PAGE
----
Dear President & CEO,We are an organization specified at dealing with domain name dispute and registration in Asia. We have something important on intellectual property right need to confirm with your company.On April 13, 2013, we received an application formally, one company named "Phgbuhfcj Holding Ltd" applied for the Brand Name "coyoteblog" and some domain names with our organization.After checking, we found your company is the original trademark owner. If the company's action haven't been authorized by your company, so their behavior will conflict with your interests. In order to deal with the matter better, please contact us ASAP. (If you are NOT President, please forward this to your President & CEO, because this is urgent. Thanks.)
Update, from the comments: Yes, it is! I figured as such. This blog gets pretty good Google ranking so I like to post this stuff for others to find in the future.
The personal computer is in crisis, and getting little help from Microsoft Corp.'s Windows 8 software once seen as a possible savior.
Research firm IDC issued an alarming report Wednesday for PC makers such as Dell Inc. and Hewlett-Packard Co., saying world-wide shipments of laptops and desktops fell 14% in the first quarter from a year earlier. That is the sharpest drop since IDC began tracking this data in 1994 and marks the fourth straight quarter of declines.
Gartner Inc., a rival research firm, estimated global shipments sank 11.2%, which it called the worst drop since the first quarter of 2001. Gartner blamed the rise of tablets and smartphones, which are sapping demand for personal computers.
Windows 8 was never, ever going to save the PC, because Windows 8 represents an abandonment of the traditional PC. It is essentially a touchscreen tablet OS forced onto the desktop. Like Windows Vista, it is an absolutely awful OS that our company has banned any employee from using on a company machine. Fortunately, we can still buy a few Dell computers with Windows 7, and when that is no longer possible, I will go back to building our company machines and putting Windows 7 on myself, the same thing I did to survive the Vista nightmare (hanging on to XP until Windows 7 came out).
Later in the article, the author recognizes that Windows 8 is killing the PC rather than saving it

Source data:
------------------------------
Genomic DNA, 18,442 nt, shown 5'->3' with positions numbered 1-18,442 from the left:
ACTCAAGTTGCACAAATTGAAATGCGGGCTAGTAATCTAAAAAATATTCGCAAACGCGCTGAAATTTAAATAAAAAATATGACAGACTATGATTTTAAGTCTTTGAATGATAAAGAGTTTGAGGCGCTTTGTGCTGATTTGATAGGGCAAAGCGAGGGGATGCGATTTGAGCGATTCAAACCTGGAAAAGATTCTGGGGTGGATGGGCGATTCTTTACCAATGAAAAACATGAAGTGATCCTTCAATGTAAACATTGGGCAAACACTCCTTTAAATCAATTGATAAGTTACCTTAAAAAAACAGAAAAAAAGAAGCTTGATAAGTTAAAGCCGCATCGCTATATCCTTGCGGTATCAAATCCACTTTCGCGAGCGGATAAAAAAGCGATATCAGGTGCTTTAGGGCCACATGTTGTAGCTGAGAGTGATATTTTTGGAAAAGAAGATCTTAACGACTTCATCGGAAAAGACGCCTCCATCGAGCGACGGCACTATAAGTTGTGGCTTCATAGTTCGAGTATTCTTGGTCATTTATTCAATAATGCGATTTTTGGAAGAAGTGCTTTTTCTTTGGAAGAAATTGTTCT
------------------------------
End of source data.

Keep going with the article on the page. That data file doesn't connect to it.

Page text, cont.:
But there is little sign that buyers are responding. In a surprisingly harsh assessment, IDC said Windows 8 hasn't only failed to spur more PC demand but has actually exacerbated the slowdown—confusing consumers with features that don't excel in a tablet mode and compromise the traditional PC experience.
Mr. Chou said not only has Windows 8 failed to attract consumers, but businesses are keeping their distance as well. Chief information officers at several companies echoed his opinion Wednesday.
Ricoh Americas Corp., which replaces about a third of its 17,000 PCs every three years and upgrades to the most current operating system available, said this year it is sticking with Windows 7, released in 2009. Tracey Rothenberger, the company's chief operating officer, said the benefits of switching to the new software aren't worth the effort of training employees to use it.
I am sympathetic to Microsoft's goals, if not their tactics. Certainly market share in OS is shifting to handheld devices, such as smartphones and tablets, and Microsoft has largely missed this market. To stay relevant, they need to gain share in these markets -- and trying to gain a foothold by somehow leveraging their market share in desktops makes sense. It would be great to have an OS for tablets that allowed more access to the file system and customization options, as a competitor to Apple's walled garden, though Google is way ahead in that particular niche.
But the imposition of tablet aesthetics, user interface, and apps framework on desktop PC's is just frustrating as hell for those of us who still like using a mouse and prefer our traditional desktop interface. The training issue for employees is not a trivial one -- when Microsoft completely abandoned the menu structure and user interface of their Office products several years ago, we decided not to upgrade any of our PC's and, when necessary, to use the OpenOffice alternative, as much because it retains the old Office interface as for its being free.